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Mary Low’s Feminist Reportage and the Politics of Surrealism

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Mary Low and Juan Breá’s Red Spanish Notebook: The First Six Months of the Revolution and the Civil War (1937) narrates their experiences volunteering alongside Spanish and foreign volunteers in

Mary Low and Juan Breá’s Red Spanish Notebook: The First Six Months of the Revolution and the Civil War (1937) narrates their experiences volunteering alongside Spanish and foreign volunteers in Spain in an effort to suppress the Francoist uprising and to transform the country’s social structures. Although their text has received little critical attention in examinations of Surrealism and international Spanish Civil War involvement, Red Spanish Notebook provides a unique and useful example of surrealist documentary photography. The book contains no actual photographs. However, Low periodically uses ekphrasis to undermine dominant notions of journalistic distance, especially in her discussions of Spain’s nascent women’s movement. By describing photographs of foreign and Spanish women on the front lines and the home front, and offering alternative interpretations of the images, Low illustrates the impossibility of objective reporting. In so doing, she brings political attention away from the war itself, and towards Spanish women’s concurrent struggle for equality. This essay examines Low’s use of ekphrasis to argue that she elevates and legitimizes Spanish feminism by reporting social revolution in the style of war journalism, while simultaneously constructing an ethics ofinternational collaboration and sympathy. Through their commentary on the perpetual slippages inherent in supposedly objective journalism and documentary photography, Low’s writings provide unique insight into surrealist feminism.

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  • 2011

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Temple of the Word: (Post-) Surrealist Women Artists’ Literary Production in America and Mexico

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European Surrealists’ exile to the New World, mainly New York or Mexico City, during World War II or earlier, proved an enriching and liberating experience for several women involved. As

European Surrealists’ exile to the New World, mainly New York or Mexico City, during World War II or earlier, proved an enriching and liberating experience for several women involved. As artists they tended to adapt better to new surroundings, where they were appreciated and given individual exhibitions of their work, for example in New York by Peggy Guggenheim, Julien Lévy et al. (Europeans Isabelle Waldberg, Leonora Carrington and Jacqueline Lamba and Americans Dorothea Tanning and Kay Sage). In Mexico, Carrington, Remedios Varo and Alice Rahon had shows at Inez Amor’s gallery among others.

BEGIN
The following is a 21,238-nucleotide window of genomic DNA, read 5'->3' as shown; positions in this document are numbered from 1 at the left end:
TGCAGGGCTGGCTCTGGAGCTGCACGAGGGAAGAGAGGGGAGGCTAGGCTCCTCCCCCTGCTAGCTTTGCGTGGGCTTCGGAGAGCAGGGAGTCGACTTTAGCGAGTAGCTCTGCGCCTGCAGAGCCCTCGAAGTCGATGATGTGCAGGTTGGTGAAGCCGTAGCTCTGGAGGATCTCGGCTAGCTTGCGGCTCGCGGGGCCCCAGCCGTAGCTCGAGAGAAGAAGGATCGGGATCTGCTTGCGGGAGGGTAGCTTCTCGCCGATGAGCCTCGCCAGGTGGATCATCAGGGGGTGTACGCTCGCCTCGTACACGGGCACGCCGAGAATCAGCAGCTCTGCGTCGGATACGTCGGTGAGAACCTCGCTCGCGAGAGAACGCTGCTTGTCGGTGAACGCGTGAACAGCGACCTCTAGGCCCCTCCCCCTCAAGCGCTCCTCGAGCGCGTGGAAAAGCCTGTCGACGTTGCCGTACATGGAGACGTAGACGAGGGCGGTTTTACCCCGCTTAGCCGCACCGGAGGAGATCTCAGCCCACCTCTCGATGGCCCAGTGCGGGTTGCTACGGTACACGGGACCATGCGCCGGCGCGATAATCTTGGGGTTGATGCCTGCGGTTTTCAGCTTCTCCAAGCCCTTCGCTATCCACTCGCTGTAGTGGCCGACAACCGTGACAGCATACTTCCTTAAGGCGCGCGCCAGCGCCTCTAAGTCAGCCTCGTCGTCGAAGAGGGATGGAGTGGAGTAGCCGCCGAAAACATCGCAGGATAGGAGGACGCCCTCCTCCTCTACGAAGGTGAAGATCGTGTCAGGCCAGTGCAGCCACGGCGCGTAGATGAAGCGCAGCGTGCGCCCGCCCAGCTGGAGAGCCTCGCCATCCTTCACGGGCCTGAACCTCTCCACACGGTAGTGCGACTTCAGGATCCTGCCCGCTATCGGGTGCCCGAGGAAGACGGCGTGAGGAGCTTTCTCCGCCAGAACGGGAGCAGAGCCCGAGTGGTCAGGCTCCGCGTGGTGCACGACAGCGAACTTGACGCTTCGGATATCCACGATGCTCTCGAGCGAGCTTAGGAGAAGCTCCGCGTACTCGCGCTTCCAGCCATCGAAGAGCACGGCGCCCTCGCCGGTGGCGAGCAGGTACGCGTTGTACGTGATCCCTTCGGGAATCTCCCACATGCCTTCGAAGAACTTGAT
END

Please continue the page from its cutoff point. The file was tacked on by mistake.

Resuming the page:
Most of these women had undergone severe traumas during or before the war and needed to express them in writing as well as through plastic art. Like their male counterparts, they usually produced interdsciplinary work, but unlike the men’s, most of their writing and much of their iconography was at least partly autobiographical. Another motivation for writing along with other creative drives, was the appreciation of new discoveries as they explored a new land: grandiose western panoramas and especially Amerindian, Mexican and Caribbean native cultures, rituals and art.
Most male Surrealists rushed back to Europe when the war was over, while many women chose to stay (Carrington, Varo, Rahon, Horna, Sage, Bourgeois), or returned later (Lamba, Waldberg).
This essay deals with the nomadism of fifteen European, American and Mexican women artist-writers before, during and after World War II and its effects on their work.

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  • 2011

The Journal of Surrealism and the Americas: Vol. 5 No. 1 (2011)

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The Journal of Surrealism and the Americas: Vol. 5 No. 1 (2011) - Table of Contents

“Women in the Surrealist Conversation: Introduction” by Katharine Conley, p. i-xiv.

“Temple of the Word: (Post-)

The Journal of Surrealism and the Americas: Vol. 5 No. 1 (2011) - Table of Contents

“Women in the Surrealist Conversation: Introduction” by Katharine Conley, p. i-xiv.

“Temple of the Word: (Post-) Surrealist Women Artists’ Literary Production in America and Mexico” by Georgiana M.M. Colvile, p. 1-18. 

“Leonora Carrngton, Mexico, and the Culture of  Death” by Jonathan P. Eburne, p. 19-32.

“The Lost Secret: Frida Kahlo and the Surrealist Imaginary” by Alyce Mahon, p. 33-54.

“Art, Science and Exploration: Rereading the Work of  Remedios Varo” by Natalya Frances Lusty, p. 55-76.

Mary Low’s Feminist Reportage and the Politics of Surrealism” by Emily Robins Sharpe, p. 77-97. 

“Waste Management: Hitler’s Bathtub” by Laurie Monahan, p. 98-119.

“Kay Sage’s ‘Your Move’ and/as Autobiography” by Elisabeth F. Sherman, p. 120-133.

“Dorothea Tanning and her Gothic Imagination” by Victoria Carruthers, p. 134-158.

“The Colour of  My Dreams: The Surrealist Revolution in Art” by Steven Harris, p. 159-161.

‘Alias Man Ray: The Art of Reinvention’: The Jewish Museum, November 15, 2009 - March 14, 2010” by Lewis Kachur, p. 162-167.

“Review of Gail Levin, ‘Lee Krasner: A Biography’” by Sandra R. Zalman, p. 168-171.

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  • 2011